The head of the nonprofit that runs Charlottesville’s Head Start program argued the organization’s future could be in jeopardy if the City Council does not approve a rezoning that would allow a senior living facility to be built off Park Street.
“This is a critical project for the Monticello Area Community Action Agency’s survival,” said Harriet Kaplan, the group’s executive director. “[More than 200] children are in our Head Start program. They would lose services. Their families who depend upon child care would have difficulty with job retention.”
Council held its first reading Monday on a request from MACAA and New Millennium Senior Living to rezone 9.3 acres from single-family residential to a customized zoning known as a “planned unit development.” There would be 141 units in a four-story building to be constructed on MACAA’s existing site.
“Then they would relocate MACAA’s operations and facilities to the adjacent Stone House, which is located at 1021 Park St., with a new school building proposed behind the Stone House,” said city planner Heather Newmyer.
As part of the proposal, the applicants agreed to build two duplexes on Park Street with four dwelling units that could only be rented to senior households with incomes of 80 percent of the annual area median income. Compliance would be ensured by the city’s housing coordinator.
The applicants also agreed to give $75,000 to the city’s Affordable Housing Fund. They would spend more than $328,000 on improvements to Park Street, including aligning MACAA Drive with Davis Avenue.
However, Newmyer said she is concerned about the residential density, the massing and the amount of surface parking on site. The residential density would be 16 units per acre, whereas the city’s Comprehensive Plan calls for a maximum of 15 units per acre.
“The scale of the building, the number of units and the business model itself is the driving force behind the large number of parking spaces,” she said.
Newmyer said neighboring residents are concerned about increased traffic, the size of the building, the commercial nature of the senior living center and the desire to keep the land in single-family residential zoning.
Much of the City Council’s discussion centered on the affordability of the units in the senior living center with rents for independent living units starting at $3,500 a month and assisted living unit starting at $5,000 a month. The facility will not take Medicaid so it is unlikely that low-income seniors could live there.
“I understand there is care involved but it is quite a pretty substantial rent being paid,” said Councilor Kathy Galvin.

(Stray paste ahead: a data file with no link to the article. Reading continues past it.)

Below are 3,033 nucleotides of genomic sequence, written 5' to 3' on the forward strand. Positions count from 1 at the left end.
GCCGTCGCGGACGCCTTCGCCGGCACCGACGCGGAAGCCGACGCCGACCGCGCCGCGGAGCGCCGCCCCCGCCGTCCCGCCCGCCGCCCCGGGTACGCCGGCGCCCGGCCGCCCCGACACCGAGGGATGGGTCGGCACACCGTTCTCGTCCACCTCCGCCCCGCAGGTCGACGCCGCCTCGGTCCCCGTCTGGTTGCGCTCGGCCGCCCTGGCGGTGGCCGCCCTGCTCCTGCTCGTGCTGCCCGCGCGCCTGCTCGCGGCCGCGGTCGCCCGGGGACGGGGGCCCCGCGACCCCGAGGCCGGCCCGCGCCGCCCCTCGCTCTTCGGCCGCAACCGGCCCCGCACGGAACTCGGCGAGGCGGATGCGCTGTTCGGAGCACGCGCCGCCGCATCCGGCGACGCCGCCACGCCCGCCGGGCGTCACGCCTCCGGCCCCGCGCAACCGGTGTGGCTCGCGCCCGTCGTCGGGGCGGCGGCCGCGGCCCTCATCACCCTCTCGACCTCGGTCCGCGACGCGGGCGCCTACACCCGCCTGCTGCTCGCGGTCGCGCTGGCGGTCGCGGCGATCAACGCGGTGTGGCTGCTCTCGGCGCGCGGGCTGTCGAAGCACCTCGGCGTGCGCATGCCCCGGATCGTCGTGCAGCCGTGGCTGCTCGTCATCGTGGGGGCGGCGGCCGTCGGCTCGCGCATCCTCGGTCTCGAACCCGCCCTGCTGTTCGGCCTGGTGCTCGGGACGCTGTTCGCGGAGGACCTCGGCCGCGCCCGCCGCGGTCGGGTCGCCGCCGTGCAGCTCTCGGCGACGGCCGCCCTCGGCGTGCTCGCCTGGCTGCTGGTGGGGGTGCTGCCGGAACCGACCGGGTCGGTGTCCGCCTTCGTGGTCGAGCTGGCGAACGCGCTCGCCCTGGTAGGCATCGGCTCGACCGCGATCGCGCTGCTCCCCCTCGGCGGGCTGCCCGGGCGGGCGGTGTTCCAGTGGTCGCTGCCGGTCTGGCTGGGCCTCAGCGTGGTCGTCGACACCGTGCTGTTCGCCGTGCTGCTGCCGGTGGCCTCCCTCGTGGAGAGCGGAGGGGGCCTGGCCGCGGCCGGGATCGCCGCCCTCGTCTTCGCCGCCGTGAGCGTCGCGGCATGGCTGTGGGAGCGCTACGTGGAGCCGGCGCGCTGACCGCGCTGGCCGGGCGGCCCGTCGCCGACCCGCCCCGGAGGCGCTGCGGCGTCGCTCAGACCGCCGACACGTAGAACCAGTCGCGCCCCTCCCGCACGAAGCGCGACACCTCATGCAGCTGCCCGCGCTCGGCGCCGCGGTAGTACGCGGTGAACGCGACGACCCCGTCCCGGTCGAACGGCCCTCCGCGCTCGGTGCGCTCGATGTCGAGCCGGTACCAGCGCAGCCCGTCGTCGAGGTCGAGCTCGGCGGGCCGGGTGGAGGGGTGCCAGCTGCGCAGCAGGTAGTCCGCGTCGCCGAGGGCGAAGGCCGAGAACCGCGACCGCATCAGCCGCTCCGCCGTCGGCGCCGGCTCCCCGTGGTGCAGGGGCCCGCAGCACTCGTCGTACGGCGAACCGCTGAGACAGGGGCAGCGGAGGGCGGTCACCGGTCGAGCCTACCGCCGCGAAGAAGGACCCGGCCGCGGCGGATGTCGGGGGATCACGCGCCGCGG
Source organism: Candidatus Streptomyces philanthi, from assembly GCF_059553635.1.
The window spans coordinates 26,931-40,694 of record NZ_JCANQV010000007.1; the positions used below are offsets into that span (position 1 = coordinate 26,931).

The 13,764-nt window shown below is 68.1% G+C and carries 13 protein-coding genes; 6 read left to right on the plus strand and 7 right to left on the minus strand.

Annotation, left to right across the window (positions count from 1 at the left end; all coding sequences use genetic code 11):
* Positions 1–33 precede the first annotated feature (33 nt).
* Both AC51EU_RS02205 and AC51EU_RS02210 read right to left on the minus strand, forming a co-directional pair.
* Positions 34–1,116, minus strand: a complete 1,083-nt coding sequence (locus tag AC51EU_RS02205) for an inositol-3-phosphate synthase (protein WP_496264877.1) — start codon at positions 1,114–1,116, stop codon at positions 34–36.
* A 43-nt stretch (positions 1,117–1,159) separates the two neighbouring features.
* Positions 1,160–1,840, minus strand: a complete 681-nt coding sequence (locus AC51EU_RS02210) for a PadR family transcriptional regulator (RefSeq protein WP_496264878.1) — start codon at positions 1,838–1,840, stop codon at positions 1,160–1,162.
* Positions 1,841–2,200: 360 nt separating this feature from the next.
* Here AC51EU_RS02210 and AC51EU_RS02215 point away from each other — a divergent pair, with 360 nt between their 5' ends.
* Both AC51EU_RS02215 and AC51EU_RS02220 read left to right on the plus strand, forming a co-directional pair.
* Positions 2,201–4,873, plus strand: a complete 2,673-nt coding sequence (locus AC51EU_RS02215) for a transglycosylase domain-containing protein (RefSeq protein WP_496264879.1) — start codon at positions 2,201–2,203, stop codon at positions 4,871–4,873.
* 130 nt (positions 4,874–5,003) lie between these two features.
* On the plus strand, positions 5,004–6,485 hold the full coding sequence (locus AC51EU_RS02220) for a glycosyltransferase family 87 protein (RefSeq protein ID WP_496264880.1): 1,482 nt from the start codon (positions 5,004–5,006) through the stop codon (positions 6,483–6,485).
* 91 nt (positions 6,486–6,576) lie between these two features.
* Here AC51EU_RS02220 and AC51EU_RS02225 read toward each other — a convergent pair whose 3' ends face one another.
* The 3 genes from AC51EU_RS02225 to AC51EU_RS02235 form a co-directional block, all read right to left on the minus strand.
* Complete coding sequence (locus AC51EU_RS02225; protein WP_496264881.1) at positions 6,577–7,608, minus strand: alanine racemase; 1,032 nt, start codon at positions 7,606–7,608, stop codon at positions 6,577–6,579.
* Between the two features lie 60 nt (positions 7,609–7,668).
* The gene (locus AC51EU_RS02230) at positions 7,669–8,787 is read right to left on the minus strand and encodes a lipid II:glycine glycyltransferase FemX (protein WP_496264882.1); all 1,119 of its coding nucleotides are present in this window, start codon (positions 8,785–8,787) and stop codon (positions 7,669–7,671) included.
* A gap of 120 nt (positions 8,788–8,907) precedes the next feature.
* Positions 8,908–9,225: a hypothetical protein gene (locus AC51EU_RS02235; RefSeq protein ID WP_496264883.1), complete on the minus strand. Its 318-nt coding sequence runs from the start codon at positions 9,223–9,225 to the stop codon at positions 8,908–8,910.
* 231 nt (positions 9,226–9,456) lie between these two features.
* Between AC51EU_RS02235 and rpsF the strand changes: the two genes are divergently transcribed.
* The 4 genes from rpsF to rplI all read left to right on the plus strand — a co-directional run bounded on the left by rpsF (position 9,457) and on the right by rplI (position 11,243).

“When you hear those numbers in a vacuum, it does sound like a lot of money,” said Bruce Hedrick of Retirement Unlimited, a Roanoke-based company that runs several assisted living facilities across Virginia.
Hedrick said the amount for assisted living includes meals, administration of medicine and care by licensed professionals. He added that purchasing the same services inside a private home would be more expensive.
“We have some economies of scale and have staff that are taking care of multiple residents versus one personal care person coming into a home,” Hedrick said.
Hedrick suggested doubling the cash contribution to the fund.
However, the council did not accept that increase because the rezoning request already had gone through the Planning Commission with the $75,000 figure.
“I wish it was as simple as crossing out one number and writing in another but, unfortunately, it is not,” said City Attorney Craig Brown. “Our code anticipates that a modification of a proffer statement will come in advance of a meeting.”
Instead, architect Kurt Wassenaar suggested that New Millennium donate the additional $75,000 to MACAA for them to work with the city on an affordable housing project.
Galvin said she could not support the rezoning because it would not be a good planning practice.
“Planned unit developments were meant to achieve a higher quality of development, but today they are used as a way to short-circuit the rewriting of outdated zoning that doesn’t comport with our community’s vision,” she said.
Galvin said allowing a commercial use in an otherwise residential area would be against the Comprehensive Plan, as would allowing the additional density. Instead, she would have preferred for the application to be for an affordable housing development.
“We can’t afford to give up rare redevelopable sites by approving projects that don’t align with the community’s vision,” she said.
Councilor Kristin Szakos said she is ambivalent about the project. She said she likes the four affordable units, the contribution to the Affordable Housing Fund and the road improvements. She also said she has heard from some Charlottesville residents who would like to move into an assisted living facility within city limits.
“For people who have been active in city affairs, that can be sad,” Szakos said. “People want to stay near their homes.”
Mayor Mike Signer wanted more details on MACAA’s financial challenges.
Kaplan said federal funding for organizations like MACAA has declined significantly over the past few decades.
“We need a buyer that will provide significant incomes so we can build a school building and have money left over for a rainy day fund so we aren’t so close to the bone with regard to our finances,” Kaplan said. “And we want to have a neighbor with whom we could have a relationship.”
Councilor Wes Bellamy said Galvin made significant points.
“I know Ms. Galvin often comes at things from not only a very analytical sense but her faith tells her to figure out how to compromise,” Bellamy said. “Let’s figure out how we can find an amicable [solution] for both sides.”
Signer said he was torn.
“I’m looking forward to the next discussion and what I learn between now and then,” he said.
The item is scheduled to return to the council at its Nov. 20 meeting.